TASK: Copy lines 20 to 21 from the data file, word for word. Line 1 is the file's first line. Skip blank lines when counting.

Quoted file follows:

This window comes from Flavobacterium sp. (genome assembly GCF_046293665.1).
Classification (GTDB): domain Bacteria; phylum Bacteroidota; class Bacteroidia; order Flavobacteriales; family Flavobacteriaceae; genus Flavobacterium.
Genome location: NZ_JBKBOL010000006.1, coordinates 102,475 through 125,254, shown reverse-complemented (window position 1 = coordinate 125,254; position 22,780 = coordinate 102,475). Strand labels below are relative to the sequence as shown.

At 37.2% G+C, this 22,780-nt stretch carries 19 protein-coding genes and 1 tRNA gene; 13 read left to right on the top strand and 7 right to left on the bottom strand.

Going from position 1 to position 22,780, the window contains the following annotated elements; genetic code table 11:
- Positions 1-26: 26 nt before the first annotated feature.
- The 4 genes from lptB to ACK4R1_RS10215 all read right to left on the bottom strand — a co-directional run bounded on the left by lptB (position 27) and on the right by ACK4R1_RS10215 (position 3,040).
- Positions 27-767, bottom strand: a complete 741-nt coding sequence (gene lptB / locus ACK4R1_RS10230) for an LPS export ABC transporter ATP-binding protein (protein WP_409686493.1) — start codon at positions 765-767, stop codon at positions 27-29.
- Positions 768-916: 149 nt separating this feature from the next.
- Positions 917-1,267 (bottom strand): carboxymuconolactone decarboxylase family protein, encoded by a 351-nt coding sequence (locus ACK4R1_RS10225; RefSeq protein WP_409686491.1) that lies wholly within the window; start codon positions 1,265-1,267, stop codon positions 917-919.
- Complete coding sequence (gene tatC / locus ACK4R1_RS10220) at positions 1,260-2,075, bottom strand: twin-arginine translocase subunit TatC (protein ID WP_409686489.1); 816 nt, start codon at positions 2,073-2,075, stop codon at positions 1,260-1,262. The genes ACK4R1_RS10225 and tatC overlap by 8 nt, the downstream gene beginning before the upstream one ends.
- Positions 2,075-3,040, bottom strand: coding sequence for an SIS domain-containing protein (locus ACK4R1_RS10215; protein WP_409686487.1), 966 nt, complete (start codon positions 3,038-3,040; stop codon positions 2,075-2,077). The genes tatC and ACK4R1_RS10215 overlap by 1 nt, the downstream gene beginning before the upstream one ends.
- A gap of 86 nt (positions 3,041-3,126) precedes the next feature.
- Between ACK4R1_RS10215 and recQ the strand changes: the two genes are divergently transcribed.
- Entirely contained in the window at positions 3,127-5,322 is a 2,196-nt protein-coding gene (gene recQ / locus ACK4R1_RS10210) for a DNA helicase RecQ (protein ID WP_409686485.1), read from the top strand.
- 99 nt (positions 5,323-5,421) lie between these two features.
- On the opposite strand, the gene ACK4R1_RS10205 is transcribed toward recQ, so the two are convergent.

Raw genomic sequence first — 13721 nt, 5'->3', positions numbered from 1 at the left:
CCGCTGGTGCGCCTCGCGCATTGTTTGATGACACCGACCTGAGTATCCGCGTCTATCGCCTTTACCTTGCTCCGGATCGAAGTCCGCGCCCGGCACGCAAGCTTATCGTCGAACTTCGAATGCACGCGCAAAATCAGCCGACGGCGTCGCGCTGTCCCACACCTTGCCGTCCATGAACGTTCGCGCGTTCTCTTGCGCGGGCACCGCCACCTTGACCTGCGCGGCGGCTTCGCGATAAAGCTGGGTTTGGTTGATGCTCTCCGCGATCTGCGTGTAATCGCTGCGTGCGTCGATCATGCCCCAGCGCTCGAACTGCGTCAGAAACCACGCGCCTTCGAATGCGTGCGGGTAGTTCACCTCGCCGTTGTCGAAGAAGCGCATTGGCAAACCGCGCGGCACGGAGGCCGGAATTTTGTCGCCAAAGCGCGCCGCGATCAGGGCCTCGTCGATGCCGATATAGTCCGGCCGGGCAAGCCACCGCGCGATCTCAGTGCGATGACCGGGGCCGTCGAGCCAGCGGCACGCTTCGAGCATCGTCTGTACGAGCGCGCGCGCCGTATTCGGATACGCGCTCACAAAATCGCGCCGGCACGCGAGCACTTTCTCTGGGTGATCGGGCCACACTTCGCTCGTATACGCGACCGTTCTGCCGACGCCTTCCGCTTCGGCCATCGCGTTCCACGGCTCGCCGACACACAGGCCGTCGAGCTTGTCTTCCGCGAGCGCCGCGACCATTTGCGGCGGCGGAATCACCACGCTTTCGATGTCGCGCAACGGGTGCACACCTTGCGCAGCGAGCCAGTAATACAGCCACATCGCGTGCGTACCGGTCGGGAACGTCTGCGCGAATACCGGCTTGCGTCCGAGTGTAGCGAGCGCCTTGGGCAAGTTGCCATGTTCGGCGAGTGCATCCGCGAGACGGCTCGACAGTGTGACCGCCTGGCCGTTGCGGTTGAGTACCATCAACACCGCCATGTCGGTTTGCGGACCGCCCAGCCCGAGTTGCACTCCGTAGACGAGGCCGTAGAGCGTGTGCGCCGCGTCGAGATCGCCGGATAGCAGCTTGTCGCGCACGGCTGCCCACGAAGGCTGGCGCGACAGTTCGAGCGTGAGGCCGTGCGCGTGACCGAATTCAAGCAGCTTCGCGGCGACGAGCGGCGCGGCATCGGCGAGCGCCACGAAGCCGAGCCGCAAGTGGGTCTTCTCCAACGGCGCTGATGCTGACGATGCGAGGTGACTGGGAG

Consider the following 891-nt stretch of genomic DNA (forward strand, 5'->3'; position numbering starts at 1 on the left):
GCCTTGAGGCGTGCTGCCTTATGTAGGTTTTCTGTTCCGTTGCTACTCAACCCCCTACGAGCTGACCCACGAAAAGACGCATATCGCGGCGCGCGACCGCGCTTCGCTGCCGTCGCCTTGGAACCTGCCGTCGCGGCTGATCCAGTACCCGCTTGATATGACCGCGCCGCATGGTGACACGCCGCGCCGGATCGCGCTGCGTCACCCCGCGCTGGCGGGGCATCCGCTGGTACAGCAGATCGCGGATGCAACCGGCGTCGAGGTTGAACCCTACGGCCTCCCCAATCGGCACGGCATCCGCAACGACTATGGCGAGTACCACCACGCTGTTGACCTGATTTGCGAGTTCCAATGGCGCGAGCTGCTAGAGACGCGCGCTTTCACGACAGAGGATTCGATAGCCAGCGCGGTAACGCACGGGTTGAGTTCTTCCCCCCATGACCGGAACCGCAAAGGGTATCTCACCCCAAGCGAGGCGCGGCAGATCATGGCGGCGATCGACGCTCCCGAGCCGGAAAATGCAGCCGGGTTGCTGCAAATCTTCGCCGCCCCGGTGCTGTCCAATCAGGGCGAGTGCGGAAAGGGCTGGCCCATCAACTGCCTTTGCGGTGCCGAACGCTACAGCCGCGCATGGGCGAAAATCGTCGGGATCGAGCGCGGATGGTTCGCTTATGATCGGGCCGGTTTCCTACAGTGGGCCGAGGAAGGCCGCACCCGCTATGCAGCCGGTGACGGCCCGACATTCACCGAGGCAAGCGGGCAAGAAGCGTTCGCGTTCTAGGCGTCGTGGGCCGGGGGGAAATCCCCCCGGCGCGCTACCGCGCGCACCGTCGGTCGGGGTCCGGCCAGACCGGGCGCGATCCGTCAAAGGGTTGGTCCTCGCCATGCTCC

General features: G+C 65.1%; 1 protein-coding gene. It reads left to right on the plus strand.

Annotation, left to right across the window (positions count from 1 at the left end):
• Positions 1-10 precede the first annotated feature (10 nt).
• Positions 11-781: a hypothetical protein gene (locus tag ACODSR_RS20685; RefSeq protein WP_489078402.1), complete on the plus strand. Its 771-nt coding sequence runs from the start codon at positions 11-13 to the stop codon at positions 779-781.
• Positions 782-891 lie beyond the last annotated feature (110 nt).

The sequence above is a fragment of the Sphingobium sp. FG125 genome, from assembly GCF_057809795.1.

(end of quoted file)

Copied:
Consider the following 891-nt stretch of genomic DNA (forward strand, 5'->3'; position numbering starts at 1 on the left):
GCCTTGAGGCGTGCTGCCTTATGTAGGTTTTCTGTTCCGTTGCTACTCAACCCCCTACGAGCTGACCCACGAAAAGACGCATATCGCGGCGCGCGACCGCGCTTCGCTGCCGTCGCCTTGGAACCTGCCGTCGCGGCTGATCCAGTACCCGCTTGATATGACCGCGCCGCATGGTGACACGCCGCGCCGGATCGCGCTGCGTCACCCCGCGCTGGCGGGGCATCCGCTGGTACAGCAGATCGCGGATGCAACCGGCGTCGAGGTTGAACCCTACGGCCTCCCCAATCGGCACGGCATCCGCAACGACTATGGCGAGTACCACCACGCTGTTGACCTGATTTGCGAGTTCCAATGGCGCGAGCTGCTAGAGACGCGCGCTTTCACGACAGAGGATTCGATAGCCAGCGCGGTAACGCACGGGTTGAGTTCTTCCCCCCATGACCGGAACCGCAAAGGGTATCTCACCCCAAGCGAGGCGCGGCAGATCATGGCGGCGATCGACGCTCCCGAGCCGGAAAATGCAGCCGGGTTGCTGCAAATCTTCGCCGCCCCGGTGCTGTCCAATCAGGGCGAGTGCGGAAAGGGCTGGCCCATCAACTGCCTTTGCGGTGCCGAACGCTACAGCCGCGCATGGGCGAAAATCGTCGGGATCGAGCGCGGATGGTTCGCTTATGATCGGGCCGGTTTCCTACAGTGGGCCGAGGAAGGCCGCACCCGCTATGCAGCCGGTGACGGCCCGACATTCACCGAGGCAAGCGGGCAAGAAGCGTTCGCGTTCTAGGCGTCGTGGGCCGGGGGGAAATCCCCCCGGCGCGCTACCGCGCGCACCGTCGGTCGGGGTCCGGCCAGACCGGGCGCGATCCGTCAAAGGGTTGGTCCTCGCCATGCTCC